• The Level of scalability of the vendor to meet your growth or accommodate dynamic  changes in  your organization. At the same time, it is important to have culture fit to one’s  organization.
  • Commercial proposition and benefits including the value-adds that the vendor can bring in.

Try to ascertain an answer to the question: “Would I be one among 5,000 customers or would I be one of their special 100?” It is equally important that you feel cherished as a customer.

  1. Share any thoughts about how your approach to change management has helped to make a successful organization.

Pri: The key to designing and driving change is to work collaboratively with the stakeholders who would be impacted by the change. For any org-level change such as centralizing global payroll, we follow what we refer to as the “Study-Analyze-Recommend” process and we carve out the blueprint to manage the change accordingly.

Taking global payroll centralization as an example, one can get started by conducting a high-level understanding of current as-Is processes in applicable countries to identify the actual scope for standardization.

This can involve charting out the localized centres where payroll is actually managed such as regional offices, shared model, etc. During this period, one needs to go through existing documents containing process maps and process documents to help understand the As-Is processes and identify and document existing best practices.

One also needs to identify immediate issues and challenges that need focus. Issues such as existing vendor-related risks like contract expiry, people related challenges like attrition, unionized agreements, planned holiday of key resources, and audit findings, etc. It is important to identify historical or recurring issues that needed to be accounted for.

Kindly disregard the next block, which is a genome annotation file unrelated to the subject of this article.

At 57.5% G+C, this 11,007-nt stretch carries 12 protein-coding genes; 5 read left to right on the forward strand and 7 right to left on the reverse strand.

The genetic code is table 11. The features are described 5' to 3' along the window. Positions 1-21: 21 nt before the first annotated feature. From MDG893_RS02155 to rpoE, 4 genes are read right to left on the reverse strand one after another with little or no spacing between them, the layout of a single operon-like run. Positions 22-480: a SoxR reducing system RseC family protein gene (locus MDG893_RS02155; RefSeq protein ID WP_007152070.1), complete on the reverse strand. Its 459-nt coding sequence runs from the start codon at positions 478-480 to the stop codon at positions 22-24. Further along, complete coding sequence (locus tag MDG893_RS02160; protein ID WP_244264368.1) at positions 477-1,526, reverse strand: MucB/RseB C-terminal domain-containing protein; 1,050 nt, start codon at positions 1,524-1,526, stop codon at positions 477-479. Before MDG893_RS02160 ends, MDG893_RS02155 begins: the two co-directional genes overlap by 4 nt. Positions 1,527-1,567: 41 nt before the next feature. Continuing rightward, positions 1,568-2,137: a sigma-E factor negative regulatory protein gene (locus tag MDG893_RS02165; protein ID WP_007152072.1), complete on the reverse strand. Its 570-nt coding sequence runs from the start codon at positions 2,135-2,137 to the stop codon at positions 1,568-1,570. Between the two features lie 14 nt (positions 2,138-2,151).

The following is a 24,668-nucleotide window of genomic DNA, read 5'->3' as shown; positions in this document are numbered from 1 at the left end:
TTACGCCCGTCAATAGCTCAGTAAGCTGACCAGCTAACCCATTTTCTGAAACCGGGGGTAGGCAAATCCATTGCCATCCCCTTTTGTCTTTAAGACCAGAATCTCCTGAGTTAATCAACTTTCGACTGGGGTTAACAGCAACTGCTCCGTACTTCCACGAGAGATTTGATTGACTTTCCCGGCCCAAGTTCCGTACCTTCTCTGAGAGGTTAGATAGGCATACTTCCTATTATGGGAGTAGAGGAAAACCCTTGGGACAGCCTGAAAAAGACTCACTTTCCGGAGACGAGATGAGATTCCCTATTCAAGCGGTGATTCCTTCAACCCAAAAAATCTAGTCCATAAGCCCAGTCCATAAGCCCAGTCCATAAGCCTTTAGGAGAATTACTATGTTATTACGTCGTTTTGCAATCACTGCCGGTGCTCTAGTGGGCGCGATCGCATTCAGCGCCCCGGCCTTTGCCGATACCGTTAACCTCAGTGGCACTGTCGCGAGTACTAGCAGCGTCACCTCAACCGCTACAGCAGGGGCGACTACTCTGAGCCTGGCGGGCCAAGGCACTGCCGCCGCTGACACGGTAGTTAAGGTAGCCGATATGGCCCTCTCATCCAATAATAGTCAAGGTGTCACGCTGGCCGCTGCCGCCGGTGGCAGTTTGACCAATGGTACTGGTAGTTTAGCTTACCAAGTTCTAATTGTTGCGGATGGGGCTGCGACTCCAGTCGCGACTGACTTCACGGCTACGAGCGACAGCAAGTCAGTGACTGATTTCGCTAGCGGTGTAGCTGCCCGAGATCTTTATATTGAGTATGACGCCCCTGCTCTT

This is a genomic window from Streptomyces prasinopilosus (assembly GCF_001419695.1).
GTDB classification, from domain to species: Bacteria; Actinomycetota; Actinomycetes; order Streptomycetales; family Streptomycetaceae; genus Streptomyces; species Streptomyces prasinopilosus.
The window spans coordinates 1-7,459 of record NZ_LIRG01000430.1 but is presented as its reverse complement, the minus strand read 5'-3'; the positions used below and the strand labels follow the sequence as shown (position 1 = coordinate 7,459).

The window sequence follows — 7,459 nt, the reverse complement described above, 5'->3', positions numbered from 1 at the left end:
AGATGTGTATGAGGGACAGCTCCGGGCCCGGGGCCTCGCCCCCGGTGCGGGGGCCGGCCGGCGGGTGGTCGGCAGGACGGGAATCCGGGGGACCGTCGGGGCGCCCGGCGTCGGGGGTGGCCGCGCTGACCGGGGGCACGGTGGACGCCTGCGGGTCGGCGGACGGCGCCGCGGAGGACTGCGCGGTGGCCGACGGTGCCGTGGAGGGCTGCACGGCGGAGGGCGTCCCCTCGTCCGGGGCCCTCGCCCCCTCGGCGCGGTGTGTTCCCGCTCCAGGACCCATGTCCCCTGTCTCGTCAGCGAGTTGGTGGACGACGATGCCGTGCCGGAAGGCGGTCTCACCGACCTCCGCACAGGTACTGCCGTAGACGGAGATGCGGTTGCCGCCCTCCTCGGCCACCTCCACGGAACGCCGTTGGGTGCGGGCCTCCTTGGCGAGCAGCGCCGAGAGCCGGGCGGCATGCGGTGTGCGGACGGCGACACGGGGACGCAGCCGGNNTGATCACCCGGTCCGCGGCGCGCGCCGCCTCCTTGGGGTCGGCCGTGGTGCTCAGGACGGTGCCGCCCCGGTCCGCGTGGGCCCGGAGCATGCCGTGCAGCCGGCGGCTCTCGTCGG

Next, analyzing the data streams must include taking stock of the different technology/systems that are used for upstream and downstream processes such as movement of time and leave data and commissions, etc. This also needs to identify key control points and enablers for each process/data stream. It also is important to have clarity regarding the people involved in roles, activity, and effort.

Once one has detailed insights into these areas and every affected stakeholder is identified, a collaborative solution can be created and effectively implemented.

  1. What are some of the unique aspects of running an efficient and effective global payroll operation? 

Pri: Well, global payroll operations, especially if you are a service provider, can sound a bit complex because of its sheer nature. As such, I have great respect for global payroll leaders who have carved out their niche in the industry over the last couple of years.

However, the operations can be well managed if the whole complex piece is broken down into smaller structures. For example, your entire operations can be sub-grouped into different teams such as global payroll implementation, payroll delivery with regional-or country-specific teams, project management office (who also manage risks), compliance team, technology and configuration, partner management, help desk team, etc. These teams can be further broken down by client needs (if you are a service provider) or regional specific teams based on location being operated from; but the key to managing the whole gambit is to make sure every single team member sees the big picture and works in sync by being aligned to the overall organizational or business goal. Leadership with integrity and continual improvement is of utmost importance. I would say that the mantra to successful operations management is to effectively manage the four pillars—people power, process excellence, customer delight, and risk mitigation.